BY SLIM RANDLES
"Now that's the job I want," said Steve, putting down the paper. "A guy could really sink his teeth into something like that."
Doc looked up from his coffee. "Didn't know you were looking for work, Steve. Cowboying not working out for you?"
"It isn't that," said the cowboy/farrier, "it's just that a guy should always keep his eyes open so as not to miss an opportunity to better himself. That's why I'm so interested in becoming a chicken ranger."
"He said a chicken ranger, Doc," said Bert, "but I never heard of one."
"Scoff if you must, friends," said Steve with a flourish, "but right here in the pages of our own glorious newspaper comes one of the best ideas for a job I've ever heard of. It seems if your chickens run around loose, you get more money for their eggs. No. Seriously. Look at this ad. The store says they are from certified free-ranging chickens. Got it stamped right on every free-ranging egg."
"Heard about that," Doc said, nodding. "It's not that the eggs are better, but it makes you feel better about eating an egg from a happy hen, 'cause she can run around and peck on other hens and get pecked on rather than be caged."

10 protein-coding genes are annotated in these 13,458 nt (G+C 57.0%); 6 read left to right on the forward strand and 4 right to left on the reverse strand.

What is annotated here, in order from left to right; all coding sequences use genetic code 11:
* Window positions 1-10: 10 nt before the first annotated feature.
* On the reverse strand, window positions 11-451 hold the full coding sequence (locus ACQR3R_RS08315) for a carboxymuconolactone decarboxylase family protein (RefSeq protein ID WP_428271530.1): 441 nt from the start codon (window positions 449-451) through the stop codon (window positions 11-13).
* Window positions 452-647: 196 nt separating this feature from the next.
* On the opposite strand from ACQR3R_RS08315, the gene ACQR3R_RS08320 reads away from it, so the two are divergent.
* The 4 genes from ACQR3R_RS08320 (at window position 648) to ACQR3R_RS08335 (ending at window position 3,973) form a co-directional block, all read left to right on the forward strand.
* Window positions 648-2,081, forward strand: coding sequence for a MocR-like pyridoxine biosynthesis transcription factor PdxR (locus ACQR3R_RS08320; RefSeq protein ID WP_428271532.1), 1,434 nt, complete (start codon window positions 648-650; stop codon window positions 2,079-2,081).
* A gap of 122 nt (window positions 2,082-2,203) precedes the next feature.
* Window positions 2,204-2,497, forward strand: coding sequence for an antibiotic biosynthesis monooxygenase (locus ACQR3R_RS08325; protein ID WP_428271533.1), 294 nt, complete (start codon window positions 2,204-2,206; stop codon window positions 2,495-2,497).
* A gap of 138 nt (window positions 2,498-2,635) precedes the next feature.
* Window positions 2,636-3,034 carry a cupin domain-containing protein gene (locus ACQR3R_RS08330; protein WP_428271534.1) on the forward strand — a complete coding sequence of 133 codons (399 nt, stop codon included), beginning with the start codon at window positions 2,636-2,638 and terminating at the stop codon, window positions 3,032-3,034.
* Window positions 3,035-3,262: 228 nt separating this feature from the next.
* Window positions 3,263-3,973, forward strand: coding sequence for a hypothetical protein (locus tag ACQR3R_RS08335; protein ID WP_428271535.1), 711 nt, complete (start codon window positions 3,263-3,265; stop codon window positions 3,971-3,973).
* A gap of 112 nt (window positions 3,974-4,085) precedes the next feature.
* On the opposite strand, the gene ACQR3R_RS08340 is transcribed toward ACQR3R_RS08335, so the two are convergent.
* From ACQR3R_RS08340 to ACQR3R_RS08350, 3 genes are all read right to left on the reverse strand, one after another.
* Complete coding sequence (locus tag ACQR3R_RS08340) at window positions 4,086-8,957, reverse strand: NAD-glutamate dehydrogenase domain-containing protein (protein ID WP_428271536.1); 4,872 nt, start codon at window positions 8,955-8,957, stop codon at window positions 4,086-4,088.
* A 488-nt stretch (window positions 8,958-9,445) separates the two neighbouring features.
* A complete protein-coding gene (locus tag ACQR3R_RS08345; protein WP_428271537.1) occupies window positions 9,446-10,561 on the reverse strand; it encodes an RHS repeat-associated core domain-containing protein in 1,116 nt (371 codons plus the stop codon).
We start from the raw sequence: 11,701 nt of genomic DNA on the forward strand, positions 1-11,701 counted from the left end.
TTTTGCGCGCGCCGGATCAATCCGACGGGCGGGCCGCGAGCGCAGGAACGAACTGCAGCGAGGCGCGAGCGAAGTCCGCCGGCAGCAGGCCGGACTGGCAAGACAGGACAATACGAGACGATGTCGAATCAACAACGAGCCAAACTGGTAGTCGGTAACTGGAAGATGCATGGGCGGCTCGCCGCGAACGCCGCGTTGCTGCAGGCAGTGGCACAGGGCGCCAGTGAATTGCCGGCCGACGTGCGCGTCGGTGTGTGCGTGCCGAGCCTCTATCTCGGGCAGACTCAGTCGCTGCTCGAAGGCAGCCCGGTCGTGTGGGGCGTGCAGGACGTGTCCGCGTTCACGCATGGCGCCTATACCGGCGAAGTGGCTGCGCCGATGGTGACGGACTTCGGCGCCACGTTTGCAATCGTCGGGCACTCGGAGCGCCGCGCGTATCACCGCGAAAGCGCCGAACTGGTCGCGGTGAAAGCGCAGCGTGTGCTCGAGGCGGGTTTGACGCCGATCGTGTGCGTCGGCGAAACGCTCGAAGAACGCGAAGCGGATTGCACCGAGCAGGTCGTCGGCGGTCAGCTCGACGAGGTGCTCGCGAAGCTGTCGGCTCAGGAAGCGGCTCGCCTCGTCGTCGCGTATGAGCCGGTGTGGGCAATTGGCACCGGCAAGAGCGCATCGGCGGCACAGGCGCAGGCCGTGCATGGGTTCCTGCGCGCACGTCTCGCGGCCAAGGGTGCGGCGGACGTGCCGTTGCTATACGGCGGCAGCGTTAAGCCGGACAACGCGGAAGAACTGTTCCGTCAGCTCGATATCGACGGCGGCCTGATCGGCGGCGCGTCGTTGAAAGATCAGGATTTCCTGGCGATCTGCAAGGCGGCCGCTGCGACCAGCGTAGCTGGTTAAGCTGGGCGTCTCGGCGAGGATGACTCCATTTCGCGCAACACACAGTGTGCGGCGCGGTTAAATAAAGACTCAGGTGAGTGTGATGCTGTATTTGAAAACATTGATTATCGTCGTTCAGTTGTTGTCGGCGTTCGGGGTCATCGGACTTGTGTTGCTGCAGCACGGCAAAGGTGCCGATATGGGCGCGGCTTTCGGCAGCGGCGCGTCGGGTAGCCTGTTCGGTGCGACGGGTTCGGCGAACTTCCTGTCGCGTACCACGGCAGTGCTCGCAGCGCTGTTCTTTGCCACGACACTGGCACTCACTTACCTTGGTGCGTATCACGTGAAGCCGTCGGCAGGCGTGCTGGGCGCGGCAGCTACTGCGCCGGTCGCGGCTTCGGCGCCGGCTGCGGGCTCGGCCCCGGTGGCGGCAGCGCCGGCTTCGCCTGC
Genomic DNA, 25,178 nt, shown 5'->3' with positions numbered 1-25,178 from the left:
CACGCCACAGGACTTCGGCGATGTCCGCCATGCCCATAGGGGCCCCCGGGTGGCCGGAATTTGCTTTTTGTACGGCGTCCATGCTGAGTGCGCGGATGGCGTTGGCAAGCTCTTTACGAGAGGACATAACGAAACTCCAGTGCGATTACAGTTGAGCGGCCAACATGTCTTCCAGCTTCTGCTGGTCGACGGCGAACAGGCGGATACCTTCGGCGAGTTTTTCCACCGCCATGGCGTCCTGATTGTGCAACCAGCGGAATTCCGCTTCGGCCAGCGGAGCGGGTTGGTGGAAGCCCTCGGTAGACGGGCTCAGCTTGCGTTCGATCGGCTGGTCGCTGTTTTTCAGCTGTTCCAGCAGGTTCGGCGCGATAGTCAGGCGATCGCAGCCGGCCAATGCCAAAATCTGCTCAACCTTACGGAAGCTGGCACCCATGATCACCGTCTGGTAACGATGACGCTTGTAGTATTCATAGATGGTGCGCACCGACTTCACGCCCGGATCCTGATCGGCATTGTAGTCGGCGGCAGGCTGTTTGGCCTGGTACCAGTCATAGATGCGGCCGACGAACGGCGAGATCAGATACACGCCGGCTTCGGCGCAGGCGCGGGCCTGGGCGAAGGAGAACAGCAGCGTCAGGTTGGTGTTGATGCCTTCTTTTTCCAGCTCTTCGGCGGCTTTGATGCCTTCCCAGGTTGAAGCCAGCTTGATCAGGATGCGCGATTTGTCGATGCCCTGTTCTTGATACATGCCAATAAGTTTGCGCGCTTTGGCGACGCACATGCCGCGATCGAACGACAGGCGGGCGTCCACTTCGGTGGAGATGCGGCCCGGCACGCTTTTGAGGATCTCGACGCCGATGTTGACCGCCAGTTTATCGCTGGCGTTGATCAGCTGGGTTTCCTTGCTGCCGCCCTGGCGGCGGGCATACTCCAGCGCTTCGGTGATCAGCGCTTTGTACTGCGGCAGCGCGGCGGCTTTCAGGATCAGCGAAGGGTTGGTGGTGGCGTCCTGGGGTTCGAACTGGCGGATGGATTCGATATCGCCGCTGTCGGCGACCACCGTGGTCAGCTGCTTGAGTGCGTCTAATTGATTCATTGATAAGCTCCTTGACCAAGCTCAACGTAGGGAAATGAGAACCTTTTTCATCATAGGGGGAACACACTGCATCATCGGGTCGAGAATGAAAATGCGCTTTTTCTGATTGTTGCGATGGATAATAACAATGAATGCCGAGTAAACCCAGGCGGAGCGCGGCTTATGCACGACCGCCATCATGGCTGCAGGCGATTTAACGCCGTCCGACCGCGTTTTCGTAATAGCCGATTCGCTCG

"And therein lies my new job, gentlemen," Steve said. "Someone has to make sure those are happy, unfettered, free-ranging manufacturers of cackleberries, and I'm just the guy to get 'er done."
Bert, who takes his charter membership in the Mule Barn truck stop's philosophy counter and world dilemma think tank very seriously, said, "Doesn't sound like much work to me."
"Each egg has to be certified," Steve explained. "Gotta be a chicken ranger there to certify those hens didn't bunch up in a corner somewhere, right? So I'll be sitting there on my horse, keeping an eye on the girls..."
"On your horse?"
"Of course," Steve said. "Don't you know afoot are the two saddest words in the English language?"
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